Upcoming decision of the Inter American Court of Human Rights on access to therapeutic abortion?
By Camila Gianella Malca, Guest Researcher, PluriCourts
Last August the Inter-American Commission on Human Rights- IACHR received a new petition on behalf of a Costa Rican woman who was denied the therapeutic abortion she requested.
The petition was filed by the Costa Rican NGO Colectiva por el Derecho a Decidir, the Center for Reproductive Rights before the Inter-American Commission on Human Rights (IACHR) on behalf of “Aurora” (a pseudonym). Last year, Aurora, a 32-year-old Costa Rican woman, was forced by the Costa Rican authorities to carry on a pregnancy of a fetus with a fatal impairment. During the pregnancy she suffered from depression and physical pain, but therapeutic abortion was denied. She gave birth in December 2012, and as was predicted, the baby died less than one hour after the birth.
While abortion is illegal in Costa Rica in most circumstances, the country’s penal code allows for the procedure when a woman’s life or health is at risk. In practice, however, access to this procedure is difficult.
The barriers to access to legal and safe abortion in Costa Rica are far from an exception in a region characterized by restrictive abortion laws. Only Mexico City (since 2007) and Uruguay (since 2012) have waived criminal penalties for abortion in the first 12 weeks of gestation. In the rest of the countries, abortion is only allowed under certain circumstances, as in the case of rape (Buenos Aires, Argentina, Colombia and some Mexican States), when the fetus has serious malformations (such as Brazil and Colombia), or when the health of the mother is in risk (Argentina, Brazil, Colombia, Costa Rica, Dominican Republic, Ecuador, Peru, some Mexican States). However, three countries in the region, Chile, El Salvador and Nicaragua, have legislation that ban abortion in any circumstance, even when the life of the woman is in risk. In Chile, therapeutic abortion, allowed since 1931, was abolished in 1989 at the end of the dictatorship. This rule from the dictatorship has not been amended by the democratic governments. Nicaragua adopted a complete abortion ban in 2006. Before this complete ban, the 1891 Criminal Code allowed therapeutic abortion to save the woman's life. Similarly, in El Salvador, the 1973 Criminal Code authorized abortions for therapeutic or eugenic reasons and in cases where the pregnancy is the outcome of rape. In 1997, the Salvadorian Legislative Assembly approved the complete ban of abortion.
Aurora’s is not the first case filed before the IACHR on the access to therapeutic abortion. In 2008 a case was filed also against Costa Rica, and early this year, a petition was lodged by a group of organizations in behalf of “Beatriz”, a 22-year-old Salvadoran woman, who suffers from Systemic Lupus Erythematosus aggravated with lupus nephritis and rheumatoid arthritis. Beatriz’ health was in danger due to her pregnancy. The fetus was diagnosed as an anencephalic fetus—a fetus without a brain— which is a major anomaly incompatible with life outside the womb. Despite of this, Beatriz was denied access to therapeutic abortion.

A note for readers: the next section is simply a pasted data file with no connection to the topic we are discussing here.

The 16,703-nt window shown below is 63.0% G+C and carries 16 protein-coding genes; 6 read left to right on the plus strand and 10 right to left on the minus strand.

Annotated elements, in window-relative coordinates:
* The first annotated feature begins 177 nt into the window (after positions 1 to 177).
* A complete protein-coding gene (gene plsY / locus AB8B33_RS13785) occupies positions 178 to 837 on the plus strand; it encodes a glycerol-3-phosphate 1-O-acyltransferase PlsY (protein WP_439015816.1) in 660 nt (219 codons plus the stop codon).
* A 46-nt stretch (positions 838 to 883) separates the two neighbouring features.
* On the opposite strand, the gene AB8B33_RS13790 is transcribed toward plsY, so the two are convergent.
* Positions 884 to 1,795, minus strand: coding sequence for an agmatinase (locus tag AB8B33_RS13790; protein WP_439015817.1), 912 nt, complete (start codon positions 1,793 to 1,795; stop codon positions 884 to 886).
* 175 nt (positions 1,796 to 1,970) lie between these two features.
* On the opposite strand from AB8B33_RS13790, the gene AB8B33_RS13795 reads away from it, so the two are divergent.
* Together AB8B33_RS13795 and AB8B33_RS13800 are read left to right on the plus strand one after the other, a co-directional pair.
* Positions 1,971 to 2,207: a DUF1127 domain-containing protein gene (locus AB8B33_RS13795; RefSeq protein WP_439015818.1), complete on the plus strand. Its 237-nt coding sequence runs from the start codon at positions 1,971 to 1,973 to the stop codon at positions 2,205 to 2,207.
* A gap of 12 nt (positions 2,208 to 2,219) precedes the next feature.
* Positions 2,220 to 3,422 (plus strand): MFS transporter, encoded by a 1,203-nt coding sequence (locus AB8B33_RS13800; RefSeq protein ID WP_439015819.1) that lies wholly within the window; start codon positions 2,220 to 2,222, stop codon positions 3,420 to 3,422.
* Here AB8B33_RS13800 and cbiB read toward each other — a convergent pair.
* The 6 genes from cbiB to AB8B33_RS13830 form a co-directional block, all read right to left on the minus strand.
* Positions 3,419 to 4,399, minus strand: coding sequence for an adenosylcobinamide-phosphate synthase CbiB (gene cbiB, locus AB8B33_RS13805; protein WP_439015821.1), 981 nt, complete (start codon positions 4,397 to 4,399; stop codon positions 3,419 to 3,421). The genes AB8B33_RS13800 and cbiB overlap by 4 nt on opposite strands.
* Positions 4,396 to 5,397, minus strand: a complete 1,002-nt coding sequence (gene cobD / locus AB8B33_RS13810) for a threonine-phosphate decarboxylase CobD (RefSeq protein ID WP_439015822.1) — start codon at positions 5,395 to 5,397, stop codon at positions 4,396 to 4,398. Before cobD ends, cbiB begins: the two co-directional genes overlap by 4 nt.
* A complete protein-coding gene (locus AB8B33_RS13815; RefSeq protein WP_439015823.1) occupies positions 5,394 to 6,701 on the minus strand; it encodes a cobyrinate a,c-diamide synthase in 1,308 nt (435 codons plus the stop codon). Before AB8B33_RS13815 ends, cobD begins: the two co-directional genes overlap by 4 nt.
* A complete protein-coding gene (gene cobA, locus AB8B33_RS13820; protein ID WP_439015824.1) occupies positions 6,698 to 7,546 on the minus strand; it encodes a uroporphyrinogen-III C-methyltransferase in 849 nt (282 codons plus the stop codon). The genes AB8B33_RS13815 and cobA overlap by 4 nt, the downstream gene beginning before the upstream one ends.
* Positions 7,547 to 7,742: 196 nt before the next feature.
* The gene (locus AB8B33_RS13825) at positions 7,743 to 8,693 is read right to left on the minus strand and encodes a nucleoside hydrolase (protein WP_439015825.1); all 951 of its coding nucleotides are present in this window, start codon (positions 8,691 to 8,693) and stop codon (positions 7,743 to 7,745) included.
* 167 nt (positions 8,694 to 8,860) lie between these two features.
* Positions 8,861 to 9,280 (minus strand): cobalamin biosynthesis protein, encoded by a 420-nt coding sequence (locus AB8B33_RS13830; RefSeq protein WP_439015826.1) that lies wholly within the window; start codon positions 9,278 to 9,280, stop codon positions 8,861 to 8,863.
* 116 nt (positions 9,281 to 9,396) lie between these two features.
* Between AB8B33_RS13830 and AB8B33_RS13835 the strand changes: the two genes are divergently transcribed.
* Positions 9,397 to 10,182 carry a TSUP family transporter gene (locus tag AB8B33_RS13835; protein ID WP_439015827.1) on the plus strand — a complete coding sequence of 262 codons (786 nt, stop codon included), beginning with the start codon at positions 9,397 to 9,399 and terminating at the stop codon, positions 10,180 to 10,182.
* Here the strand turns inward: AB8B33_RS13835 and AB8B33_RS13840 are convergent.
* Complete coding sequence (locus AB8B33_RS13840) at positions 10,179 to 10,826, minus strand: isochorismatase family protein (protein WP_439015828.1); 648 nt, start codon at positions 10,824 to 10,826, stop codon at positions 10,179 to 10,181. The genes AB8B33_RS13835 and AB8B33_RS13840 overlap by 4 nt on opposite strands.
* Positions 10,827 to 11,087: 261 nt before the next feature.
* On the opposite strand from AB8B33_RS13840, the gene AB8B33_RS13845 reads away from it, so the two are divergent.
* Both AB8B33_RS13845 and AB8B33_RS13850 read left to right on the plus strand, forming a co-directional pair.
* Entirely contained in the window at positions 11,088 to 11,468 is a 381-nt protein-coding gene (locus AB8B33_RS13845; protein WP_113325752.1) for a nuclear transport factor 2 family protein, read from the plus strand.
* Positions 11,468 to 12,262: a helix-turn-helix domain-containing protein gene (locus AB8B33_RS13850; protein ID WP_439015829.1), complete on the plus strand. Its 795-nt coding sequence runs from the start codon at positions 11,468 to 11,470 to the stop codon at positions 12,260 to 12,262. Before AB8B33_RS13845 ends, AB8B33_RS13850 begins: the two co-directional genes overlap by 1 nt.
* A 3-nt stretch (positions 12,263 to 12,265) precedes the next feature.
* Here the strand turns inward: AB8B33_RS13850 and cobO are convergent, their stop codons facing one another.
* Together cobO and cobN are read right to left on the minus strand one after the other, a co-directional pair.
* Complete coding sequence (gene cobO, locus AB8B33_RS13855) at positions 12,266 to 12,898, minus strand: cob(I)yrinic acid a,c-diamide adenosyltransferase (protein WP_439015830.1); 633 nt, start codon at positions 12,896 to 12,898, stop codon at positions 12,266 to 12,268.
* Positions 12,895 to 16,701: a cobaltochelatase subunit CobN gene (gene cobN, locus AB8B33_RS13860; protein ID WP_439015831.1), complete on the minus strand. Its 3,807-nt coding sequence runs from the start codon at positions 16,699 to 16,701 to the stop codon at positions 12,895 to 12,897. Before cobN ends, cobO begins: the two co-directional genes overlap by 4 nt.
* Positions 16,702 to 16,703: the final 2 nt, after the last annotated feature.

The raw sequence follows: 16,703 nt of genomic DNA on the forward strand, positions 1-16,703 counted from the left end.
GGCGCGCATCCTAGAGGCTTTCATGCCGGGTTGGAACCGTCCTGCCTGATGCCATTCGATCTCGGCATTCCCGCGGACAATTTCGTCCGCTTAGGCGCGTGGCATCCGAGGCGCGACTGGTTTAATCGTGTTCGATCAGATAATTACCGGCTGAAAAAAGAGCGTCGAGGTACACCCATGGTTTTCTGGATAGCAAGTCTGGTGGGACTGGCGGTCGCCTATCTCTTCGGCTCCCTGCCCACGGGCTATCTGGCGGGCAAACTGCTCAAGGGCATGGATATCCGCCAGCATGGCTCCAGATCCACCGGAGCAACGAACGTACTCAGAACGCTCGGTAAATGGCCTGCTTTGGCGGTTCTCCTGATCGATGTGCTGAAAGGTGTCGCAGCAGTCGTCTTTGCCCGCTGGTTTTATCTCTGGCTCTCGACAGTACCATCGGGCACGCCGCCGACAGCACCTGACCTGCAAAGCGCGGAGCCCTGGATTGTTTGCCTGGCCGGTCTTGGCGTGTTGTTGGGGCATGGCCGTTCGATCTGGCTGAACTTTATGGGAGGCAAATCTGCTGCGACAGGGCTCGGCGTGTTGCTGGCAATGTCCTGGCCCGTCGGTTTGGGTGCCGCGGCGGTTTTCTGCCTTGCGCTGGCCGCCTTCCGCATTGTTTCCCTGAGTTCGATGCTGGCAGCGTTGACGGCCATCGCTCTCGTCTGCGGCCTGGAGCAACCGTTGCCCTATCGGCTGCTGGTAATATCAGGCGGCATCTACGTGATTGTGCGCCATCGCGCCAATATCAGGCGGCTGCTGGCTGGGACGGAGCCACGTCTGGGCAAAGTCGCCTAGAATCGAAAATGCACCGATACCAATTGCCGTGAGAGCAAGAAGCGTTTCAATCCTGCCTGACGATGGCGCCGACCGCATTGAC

On April 29, 2013, the IACHR adopted Precautionary Measures in favor of Beatriz and required that the Salvadoran State allow Beatriz accessed to therapeutic abortion as was indicated by her doctors with the purpose of safeguarding the life, personal integrity, and health of Beatriz. Nonetheless, the State did not abide by the IACHR’s decision, and because of that, the IACHR requested the intervention of the Inter-American Court.
The Inter-American Court on Human Rights - IACtHR issued a decision requiring the Salvadoran State to take all the medical measures necessary to ensure, in an urgent manner, the due protection of the right to life and personal integrity of Beatriz, which means interrupting her pregnancy in accordance with the recommendations of her doctors. Salvadoran authorities did not comply. However, Beatriz had a laparotomy — a surgical abdominal incision (“not an abortion” according to the Ministry of Health).
It is not clear if the IACHR will intercede in cases like the Costa Rican ones where the life of women is not in imminent risk, as in the case of Beatriz. However, what is clear is that this is a highly contentious topic in the region, and that the IACHR will continue receiving cases. Under this context, it is likely that the IACHR will issue a decision that will constitute a milestone in the region, but it is not easy to anticipate which position will be taken by the IACHR.
Positions towards abortion are highly polarized in Latin America, and debates are highly politicized and charged with moral discourses. Is the IACHR willing to open the possibility to more controversies in the current context? Since Venezuela withdrew from the IACtHR last September, the country has accused the Court of serving U.S. interests.
Previously, Venezuela and the countries that comprise the Bolivarian Alliance for the Americas (ALBA) developed and presented several proposals to reform the IACHR. In 2011 Brazil decided to suspend its annual contribution to the IACHR in retaliation to the issuance by the IACHR of a restraining order to suspend the construction of the Belo Monte hydroelectric plant in Pará, because of possible impacts on the local indigenous community. Brazil has regularized its contributions, but these reactions show that not all the decisions of the IACHR are acknowledged, and countries can react against the whole system.